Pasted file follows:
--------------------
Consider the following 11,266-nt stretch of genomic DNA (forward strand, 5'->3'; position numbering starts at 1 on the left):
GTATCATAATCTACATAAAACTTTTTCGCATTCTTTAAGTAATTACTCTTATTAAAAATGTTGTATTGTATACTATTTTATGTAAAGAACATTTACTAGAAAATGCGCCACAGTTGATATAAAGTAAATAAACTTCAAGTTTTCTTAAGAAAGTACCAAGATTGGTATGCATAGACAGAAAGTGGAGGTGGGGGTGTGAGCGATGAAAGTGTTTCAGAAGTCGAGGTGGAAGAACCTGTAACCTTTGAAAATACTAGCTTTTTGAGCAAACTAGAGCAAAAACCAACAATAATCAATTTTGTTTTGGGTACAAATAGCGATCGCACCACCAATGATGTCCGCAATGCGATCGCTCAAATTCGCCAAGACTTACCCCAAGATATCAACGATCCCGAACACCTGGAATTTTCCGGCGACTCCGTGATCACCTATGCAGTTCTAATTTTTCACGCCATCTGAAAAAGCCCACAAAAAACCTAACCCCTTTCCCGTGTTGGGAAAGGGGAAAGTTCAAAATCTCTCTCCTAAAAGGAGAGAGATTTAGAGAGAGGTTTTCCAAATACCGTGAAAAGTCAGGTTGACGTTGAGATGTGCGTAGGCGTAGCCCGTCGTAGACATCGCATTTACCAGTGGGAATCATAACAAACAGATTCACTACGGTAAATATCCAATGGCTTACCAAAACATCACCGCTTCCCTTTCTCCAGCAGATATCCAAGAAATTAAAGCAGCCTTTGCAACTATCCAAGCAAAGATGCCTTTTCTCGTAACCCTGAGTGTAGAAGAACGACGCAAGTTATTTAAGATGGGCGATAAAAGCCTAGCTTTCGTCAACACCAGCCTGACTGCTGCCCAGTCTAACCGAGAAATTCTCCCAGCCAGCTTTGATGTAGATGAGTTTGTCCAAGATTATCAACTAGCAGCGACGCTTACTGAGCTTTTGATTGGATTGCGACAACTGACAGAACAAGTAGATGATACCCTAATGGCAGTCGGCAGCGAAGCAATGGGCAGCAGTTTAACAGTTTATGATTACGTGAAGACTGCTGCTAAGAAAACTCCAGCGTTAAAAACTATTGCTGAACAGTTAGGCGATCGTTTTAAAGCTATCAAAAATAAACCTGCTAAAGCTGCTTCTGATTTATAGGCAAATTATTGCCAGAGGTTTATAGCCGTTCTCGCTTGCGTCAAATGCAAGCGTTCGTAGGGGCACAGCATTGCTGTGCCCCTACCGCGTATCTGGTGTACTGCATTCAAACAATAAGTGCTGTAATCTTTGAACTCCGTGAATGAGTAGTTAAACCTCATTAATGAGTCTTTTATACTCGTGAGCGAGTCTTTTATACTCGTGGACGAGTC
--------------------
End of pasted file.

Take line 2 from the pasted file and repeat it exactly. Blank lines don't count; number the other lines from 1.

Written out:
GTATCATAATCTACATAAAACTTTTTCGCATTCTTTAAGTAATTACTCTTATTAAAAATGTTGTATTGTATACTATTTTATGTAAAGAACATTTACTAGAAAATGCGCCACAGTTGATATAAAGTAAATAAACTTCAAGTTTTCTTAAGAAAGTACCAAGATTGGTATGCATAGACAGAAAGTGGAGGTGGGGGTGTGAGCGATGAAAGTGTTTCAGAAGTCGAGGTGGAAGAACCTGTAACCTTTGAAAATACTAGCTTTTTGAGCAAACTAGAGCAAAAACCAACAATAATCAATTTTGTTTTGGGTACAAATAGCGATCGCACCACCAATGATGTCCGCAATGCGATCGCTCAAATTCGCCAAGACTTACCCCAAGATATCAACGATCCCGAACACCTGGAATTTTCCGGCGACTCCGTGATCACCTATGCAGTTCTAATTTTTCACGCCATCTGAAAAAGCCCACAAAAAACCTAACCCCTTTCCCGTGTTGGGAAAGGGGAAAGTTCAAAATCTCTCTCCTAAAAGGAGAGAGATTTAGAGAGAGGTTTTCCAAATACCGTGAAAAGTCAGGTTGACGTTGAGATGTGCGTAGGCGTAGCCCGTCGTAGACATCGCATTTACCAGTGGGAATCATAACAAACAGATTCACTACGGTAAATATCCAATGGCTTACCAAAACATCACCGCTTCCCTTTCTCCAGCAGATATCCAAGAAATTAAAGCAGCCTTTGCAACTATCCAAGCAAAGATGCCTTTTCTCGTAACCCTGAGTGTAGAAGAACGACGCAAGTTATTTAAGATGGGCGATAAAAGCCTAGCTTTCGTCAACACCAGCCTGACTGCTGCCCAGTCTAACCGAGAAATTCTCCCAGCCAGCTTTGATGTAGATGAGTTTGTCCAAGATTATCAACTAGCAGCGACGCTTACTGAGCTTTTGATTGGATTGCGACAACTGACAGAACAAGTAGATGATACCCTAATGGCAGTCGGCAGCGAAGCAATGGGCAGCAGTTTAACAGTTTATGATTACGTGAAGACTGCTGCTAAGAAAACTCCAGCGTTAAAAACTATTGCTGAACAGTTAGGCGATCGTTTTAAAGCTATCAAAAATAAACCTGCTAAAGCTGCTTCTGATTTATAGGCAAATTATTGCCAGAGGTTTATAGCCGTTCTCGCTTGCGTCAAATGCAAGCGTTCGTAGGGGCACAGCATTGCTGTGCCCCTACCGCGTATCTGGTGTACTGCATTCAAACAATAAGTGCTGTAATCTTTGAACTCCGTGAATGAGTAGTTAAACCTCATTAATGAGTCTTTTATACTCGTGAGCGAGTCTTTTATACTCGTGGACGAGTC